Over a three-semester period in a large undergraduate human development course, students were assigned to 5–7 member groups to work together in preparing for an exam in one of the five content units in the course. Their exam performance was tracked over three units: a baseline unit in which students worked only individually, a unit in which they worked in cooperative teams, and a follow-up unit in which the formal cooperative team structure was removed. Three different bonus-credit contingencies were used in the cooperative learning unit across the three semesters: (a) awarding full bonus credit to each individual in the group if the group as a whole improved its exam performance by the specified amount, (b) awarding partial bonus credit to each individual in the group if the group as a whole improved it exam performance by the specified amount and full bonus credit to each individual who also improved by the specified amount, and (c) awarding full bonus credit to an individual in the group if both the group and the individual improved exam performance by the specified amount. The three contingencies produced somewhat similar patterns of change for low and average performers, but the high performers fared better under the last two contingencies than under the group-only contingency.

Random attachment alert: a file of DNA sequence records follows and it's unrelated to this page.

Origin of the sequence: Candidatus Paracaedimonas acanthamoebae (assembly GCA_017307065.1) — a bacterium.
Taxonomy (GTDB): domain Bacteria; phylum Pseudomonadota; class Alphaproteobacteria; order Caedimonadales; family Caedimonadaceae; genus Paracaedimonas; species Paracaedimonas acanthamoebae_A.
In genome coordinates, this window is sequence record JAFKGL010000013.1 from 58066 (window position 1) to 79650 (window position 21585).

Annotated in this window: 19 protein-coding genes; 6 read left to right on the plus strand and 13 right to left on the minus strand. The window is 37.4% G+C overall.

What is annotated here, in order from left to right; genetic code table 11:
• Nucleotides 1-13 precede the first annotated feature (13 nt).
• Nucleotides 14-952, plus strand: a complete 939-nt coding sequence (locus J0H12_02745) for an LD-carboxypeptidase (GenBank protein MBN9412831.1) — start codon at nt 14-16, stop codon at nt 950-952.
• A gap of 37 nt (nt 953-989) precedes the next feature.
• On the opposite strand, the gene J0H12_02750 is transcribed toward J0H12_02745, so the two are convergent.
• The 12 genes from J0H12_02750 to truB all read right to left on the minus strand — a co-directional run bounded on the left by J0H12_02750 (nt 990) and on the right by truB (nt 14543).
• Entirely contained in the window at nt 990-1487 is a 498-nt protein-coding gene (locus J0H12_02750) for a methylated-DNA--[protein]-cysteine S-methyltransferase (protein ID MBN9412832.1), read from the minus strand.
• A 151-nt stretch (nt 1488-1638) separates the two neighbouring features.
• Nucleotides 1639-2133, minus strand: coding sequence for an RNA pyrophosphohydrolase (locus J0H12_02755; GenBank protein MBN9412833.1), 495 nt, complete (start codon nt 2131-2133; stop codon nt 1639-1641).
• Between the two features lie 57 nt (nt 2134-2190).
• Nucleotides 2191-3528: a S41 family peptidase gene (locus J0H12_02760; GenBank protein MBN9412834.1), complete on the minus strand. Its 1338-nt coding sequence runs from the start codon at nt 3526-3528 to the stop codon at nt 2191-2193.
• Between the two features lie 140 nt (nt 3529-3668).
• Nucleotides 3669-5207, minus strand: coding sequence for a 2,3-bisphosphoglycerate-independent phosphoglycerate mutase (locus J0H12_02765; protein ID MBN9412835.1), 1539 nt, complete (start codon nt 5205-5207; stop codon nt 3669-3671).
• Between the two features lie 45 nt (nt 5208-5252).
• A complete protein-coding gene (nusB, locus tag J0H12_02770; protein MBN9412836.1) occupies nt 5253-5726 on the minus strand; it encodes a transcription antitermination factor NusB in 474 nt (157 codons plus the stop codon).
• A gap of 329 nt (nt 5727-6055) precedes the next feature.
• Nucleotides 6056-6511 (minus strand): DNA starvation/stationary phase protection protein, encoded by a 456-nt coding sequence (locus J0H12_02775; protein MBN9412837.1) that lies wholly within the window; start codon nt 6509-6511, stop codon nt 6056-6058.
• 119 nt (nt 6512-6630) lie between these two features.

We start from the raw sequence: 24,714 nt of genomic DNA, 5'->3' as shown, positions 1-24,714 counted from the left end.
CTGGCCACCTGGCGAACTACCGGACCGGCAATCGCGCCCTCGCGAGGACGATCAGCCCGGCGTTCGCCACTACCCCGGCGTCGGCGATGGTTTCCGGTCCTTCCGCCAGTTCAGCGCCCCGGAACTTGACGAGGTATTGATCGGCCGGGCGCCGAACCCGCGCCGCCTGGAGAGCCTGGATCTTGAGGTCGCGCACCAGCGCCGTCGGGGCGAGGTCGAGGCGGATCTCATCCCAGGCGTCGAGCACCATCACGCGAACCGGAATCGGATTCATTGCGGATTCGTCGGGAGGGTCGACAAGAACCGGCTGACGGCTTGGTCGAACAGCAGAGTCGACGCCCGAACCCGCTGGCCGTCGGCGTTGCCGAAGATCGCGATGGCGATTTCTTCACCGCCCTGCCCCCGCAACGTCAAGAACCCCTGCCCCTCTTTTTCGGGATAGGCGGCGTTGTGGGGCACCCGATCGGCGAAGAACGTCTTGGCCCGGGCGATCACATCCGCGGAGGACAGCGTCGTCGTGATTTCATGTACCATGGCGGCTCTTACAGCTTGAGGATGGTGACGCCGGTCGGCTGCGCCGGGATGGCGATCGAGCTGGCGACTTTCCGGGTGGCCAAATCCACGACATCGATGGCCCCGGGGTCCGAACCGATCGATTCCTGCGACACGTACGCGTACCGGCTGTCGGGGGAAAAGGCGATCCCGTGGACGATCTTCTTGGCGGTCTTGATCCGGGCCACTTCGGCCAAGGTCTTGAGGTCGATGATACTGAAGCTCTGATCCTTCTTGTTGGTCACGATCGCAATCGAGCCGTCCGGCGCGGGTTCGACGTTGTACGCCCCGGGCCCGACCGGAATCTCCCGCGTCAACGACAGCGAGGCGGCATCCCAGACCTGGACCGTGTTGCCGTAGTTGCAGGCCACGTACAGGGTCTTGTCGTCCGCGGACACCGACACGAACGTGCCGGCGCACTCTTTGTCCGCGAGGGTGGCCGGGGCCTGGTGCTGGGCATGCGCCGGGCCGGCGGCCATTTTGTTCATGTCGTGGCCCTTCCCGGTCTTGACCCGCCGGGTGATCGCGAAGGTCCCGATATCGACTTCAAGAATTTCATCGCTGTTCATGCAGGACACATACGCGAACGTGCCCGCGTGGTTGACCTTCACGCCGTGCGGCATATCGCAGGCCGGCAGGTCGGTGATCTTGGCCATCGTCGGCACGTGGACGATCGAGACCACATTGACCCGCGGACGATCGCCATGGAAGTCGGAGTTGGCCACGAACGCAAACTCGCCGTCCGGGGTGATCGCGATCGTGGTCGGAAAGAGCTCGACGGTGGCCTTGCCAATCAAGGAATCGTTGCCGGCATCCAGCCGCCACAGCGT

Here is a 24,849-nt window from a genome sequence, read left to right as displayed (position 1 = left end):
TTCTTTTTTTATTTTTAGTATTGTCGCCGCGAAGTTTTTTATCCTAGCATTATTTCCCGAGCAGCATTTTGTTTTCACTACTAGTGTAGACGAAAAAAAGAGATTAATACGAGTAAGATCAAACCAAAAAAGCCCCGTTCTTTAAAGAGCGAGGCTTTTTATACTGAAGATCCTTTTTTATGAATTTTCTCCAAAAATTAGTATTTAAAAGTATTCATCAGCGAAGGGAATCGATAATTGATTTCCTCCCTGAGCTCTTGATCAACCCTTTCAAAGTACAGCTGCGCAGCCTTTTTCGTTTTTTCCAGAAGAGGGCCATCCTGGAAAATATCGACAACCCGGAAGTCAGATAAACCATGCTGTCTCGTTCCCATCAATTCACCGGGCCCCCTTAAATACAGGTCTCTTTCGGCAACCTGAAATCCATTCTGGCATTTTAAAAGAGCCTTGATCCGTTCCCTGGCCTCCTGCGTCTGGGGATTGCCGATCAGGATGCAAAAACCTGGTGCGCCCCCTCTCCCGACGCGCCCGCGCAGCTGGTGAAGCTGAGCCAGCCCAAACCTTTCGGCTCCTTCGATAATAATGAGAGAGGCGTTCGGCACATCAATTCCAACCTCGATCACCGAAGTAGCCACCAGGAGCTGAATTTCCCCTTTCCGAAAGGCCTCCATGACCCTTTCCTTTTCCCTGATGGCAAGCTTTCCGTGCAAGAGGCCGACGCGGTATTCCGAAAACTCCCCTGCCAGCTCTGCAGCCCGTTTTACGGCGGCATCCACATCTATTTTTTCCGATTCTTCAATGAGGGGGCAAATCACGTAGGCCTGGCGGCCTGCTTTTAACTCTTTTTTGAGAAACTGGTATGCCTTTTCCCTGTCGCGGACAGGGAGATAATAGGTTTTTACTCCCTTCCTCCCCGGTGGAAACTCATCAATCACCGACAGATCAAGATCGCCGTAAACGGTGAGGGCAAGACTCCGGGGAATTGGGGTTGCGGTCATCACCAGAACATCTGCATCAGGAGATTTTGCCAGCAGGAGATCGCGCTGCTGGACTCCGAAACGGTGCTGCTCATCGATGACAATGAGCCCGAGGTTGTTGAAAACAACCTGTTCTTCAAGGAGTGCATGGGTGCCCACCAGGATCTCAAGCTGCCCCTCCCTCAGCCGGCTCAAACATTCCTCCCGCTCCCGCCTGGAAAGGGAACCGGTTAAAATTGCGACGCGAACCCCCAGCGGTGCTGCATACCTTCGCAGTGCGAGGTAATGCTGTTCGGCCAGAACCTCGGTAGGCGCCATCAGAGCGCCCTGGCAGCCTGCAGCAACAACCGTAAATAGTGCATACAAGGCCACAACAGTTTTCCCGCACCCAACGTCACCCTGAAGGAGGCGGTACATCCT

- cooperative learning,
- group contingencies,
- bonus credit,
- college students
Available at: http://works.bepress.com/bob_williams/4/